Tax-increment financing (TIF) is a development tool established under state law for local governments to promote economic growth within underperforming areas of a community. The properties within these designated areas in are established as TIF Districts by the local government following a public hearing process. Once established, each tax parcel’s equalized assessed valuation – or EAV – is tracked as a frozen baseline.
Over the course of the next 23 years, taxes on the parcels continue to be assessed like any other parcel in the community subject to property tax. However, property taxes are segregated with the amount paid and the dollars attributed to the frozen baseline distributed proportionately to all taxing bodies, such as county, city, township, schools, parks and libraries.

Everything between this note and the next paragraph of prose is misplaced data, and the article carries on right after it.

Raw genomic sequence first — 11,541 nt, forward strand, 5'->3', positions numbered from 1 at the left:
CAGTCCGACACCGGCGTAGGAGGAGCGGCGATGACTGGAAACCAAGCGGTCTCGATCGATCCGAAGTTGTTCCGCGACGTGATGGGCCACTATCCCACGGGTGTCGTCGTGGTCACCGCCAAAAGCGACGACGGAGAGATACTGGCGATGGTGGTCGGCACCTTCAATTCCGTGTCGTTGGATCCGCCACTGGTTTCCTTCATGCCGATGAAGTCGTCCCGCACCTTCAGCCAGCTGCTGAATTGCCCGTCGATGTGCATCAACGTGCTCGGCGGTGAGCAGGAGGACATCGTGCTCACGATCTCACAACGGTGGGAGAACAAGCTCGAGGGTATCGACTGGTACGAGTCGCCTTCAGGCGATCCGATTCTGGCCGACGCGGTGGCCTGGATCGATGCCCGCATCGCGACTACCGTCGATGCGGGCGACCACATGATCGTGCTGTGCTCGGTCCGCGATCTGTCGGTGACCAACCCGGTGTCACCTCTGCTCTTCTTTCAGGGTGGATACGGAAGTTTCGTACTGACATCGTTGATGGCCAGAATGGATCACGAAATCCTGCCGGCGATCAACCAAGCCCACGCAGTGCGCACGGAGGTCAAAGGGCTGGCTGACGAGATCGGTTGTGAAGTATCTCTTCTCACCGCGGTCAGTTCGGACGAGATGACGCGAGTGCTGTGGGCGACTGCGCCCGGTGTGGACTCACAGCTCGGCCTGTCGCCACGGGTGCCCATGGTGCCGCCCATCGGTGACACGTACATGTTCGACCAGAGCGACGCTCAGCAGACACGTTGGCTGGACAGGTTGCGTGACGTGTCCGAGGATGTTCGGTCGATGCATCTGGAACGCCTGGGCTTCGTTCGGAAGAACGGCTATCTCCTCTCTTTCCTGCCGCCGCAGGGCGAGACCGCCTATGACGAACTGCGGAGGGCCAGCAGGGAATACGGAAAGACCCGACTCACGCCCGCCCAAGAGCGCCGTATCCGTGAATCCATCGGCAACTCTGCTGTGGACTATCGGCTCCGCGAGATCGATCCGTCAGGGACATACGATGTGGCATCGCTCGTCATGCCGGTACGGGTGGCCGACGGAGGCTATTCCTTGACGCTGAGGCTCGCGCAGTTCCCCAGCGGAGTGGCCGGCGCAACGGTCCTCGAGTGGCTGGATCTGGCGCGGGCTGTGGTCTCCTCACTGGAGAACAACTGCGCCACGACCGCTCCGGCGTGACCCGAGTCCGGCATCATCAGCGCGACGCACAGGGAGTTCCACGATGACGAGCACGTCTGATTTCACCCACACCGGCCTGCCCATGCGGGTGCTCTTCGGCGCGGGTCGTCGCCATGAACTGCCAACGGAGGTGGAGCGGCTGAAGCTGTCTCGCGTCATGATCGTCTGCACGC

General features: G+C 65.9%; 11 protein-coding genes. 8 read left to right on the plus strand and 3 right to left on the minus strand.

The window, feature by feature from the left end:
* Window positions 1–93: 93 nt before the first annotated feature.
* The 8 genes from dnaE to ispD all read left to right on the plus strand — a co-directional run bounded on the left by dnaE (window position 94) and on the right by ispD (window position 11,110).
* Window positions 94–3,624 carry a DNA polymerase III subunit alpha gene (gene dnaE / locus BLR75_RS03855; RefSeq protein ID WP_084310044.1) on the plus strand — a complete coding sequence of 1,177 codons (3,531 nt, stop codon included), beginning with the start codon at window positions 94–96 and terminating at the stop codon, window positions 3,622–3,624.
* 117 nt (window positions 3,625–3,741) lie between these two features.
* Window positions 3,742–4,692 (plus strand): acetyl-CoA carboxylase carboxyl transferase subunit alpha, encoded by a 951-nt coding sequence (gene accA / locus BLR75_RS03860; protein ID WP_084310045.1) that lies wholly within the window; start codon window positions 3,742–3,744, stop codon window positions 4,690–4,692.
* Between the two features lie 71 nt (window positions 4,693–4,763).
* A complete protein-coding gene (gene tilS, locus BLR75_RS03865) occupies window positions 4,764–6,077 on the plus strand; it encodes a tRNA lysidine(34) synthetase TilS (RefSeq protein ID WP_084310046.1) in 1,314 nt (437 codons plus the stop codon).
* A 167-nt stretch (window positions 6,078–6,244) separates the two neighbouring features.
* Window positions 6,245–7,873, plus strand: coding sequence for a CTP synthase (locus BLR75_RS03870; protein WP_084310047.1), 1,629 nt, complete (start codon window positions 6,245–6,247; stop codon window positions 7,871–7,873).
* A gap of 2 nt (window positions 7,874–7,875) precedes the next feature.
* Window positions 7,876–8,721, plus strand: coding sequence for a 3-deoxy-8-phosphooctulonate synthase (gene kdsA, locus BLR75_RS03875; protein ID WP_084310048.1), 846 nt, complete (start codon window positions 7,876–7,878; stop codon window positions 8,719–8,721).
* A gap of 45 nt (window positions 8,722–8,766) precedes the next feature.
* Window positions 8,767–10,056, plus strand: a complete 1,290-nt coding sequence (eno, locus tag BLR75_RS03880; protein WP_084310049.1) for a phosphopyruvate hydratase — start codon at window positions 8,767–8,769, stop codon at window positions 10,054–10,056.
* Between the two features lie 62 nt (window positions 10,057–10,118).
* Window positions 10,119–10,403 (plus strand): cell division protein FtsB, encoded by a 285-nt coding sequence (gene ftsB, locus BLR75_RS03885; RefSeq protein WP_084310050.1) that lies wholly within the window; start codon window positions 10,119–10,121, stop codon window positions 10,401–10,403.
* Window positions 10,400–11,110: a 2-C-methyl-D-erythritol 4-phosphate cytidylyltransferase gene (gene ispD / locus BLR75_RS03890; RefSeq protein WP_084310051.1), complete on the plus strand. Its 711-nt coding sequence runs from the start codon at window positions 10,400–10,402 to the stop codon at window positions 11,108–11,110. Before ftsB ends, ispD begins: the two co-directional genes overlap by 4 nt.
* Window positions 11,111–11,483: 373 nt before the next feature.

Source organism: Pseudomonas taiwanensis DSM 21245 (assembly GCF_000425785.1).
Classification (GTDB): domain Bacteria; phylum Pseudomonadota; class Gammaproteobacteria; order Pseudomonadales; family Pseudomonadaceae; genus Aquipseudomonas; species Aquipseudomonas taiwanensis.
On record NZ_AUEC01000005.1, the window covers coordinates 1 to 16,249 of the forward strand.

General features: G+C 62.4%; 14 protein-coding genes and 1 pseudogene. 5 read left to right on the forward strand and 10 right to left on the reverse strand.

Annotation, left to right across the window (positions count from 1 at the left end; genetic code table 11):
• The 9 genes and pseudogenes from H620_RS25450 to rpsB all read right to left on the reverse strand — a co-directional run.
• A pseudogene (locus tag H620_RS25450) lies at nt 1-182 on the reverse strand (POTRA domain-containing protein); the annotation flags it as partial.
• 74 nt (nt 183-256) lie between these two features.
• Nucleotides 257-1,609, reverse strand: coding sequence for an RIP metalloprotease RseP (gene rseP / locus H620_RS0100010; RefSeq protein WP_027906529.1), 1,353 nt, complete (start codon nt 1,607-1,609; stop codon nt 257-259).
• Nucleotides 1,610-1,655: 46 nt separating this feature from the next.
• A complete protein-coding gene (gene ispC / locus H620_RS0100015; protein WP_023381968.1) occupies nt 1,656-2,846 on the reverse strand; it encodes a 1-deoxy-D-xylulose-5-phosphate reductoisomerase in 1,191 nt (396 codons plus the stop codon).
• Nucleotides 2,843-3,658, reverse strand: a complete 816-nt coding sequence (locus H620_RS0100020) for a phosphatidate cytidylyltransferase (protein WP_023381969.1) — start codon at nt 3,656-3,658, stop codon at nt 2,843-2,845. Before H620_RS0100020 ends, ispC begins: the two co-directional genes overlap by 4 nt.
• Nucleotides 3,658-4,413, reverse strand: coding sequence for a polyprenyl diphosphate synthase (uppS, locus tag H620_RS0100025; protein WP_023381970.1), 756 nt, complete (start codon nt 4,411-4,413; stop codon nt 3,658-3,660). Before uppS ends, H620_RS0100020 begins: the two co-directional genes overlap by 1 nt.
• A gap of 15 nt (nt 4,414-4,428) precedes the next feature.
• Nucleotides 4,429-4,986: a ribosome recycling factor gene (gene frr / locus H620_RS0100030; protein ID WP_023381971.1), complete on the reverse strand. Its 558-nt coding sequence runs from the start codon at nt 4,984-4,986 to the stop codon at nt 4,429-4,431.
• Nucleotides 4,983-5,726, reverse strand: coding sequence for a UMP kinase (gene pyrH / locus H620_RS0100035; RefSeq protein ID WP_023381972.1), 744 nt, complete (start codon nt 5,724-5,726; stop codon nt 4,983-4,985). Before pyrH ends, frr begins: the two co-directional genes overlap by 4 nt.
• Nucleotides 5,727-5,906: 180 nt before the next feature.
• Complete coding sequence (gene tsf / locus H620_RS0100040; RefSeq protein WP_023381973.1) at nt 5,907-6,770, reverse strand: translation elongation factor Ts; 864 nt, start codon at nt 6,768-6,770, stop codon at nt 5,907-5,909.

Any taxes paid and attributed to increases in EAV that occur after the TIF was established are paid into a Village government fund unique to the TIF district. Village government may only spend these fund dollars within the original TIF district during its 23-year duration. In addition to these geographical restrictions, TIF dollars also may be spent on limited activities such as Village infrastructure, land purchases, environmental remediation and urban revitalization projects.
The Village of Oak Park last two active TIF districts - Madison Street Business Corridor and Downtown Oak Park (Greater Mall Area) - expired on Dec. 31, 2019. A third TIF - Harlem-Garfield Avenue - was terminated effective Dec. 31, 2017.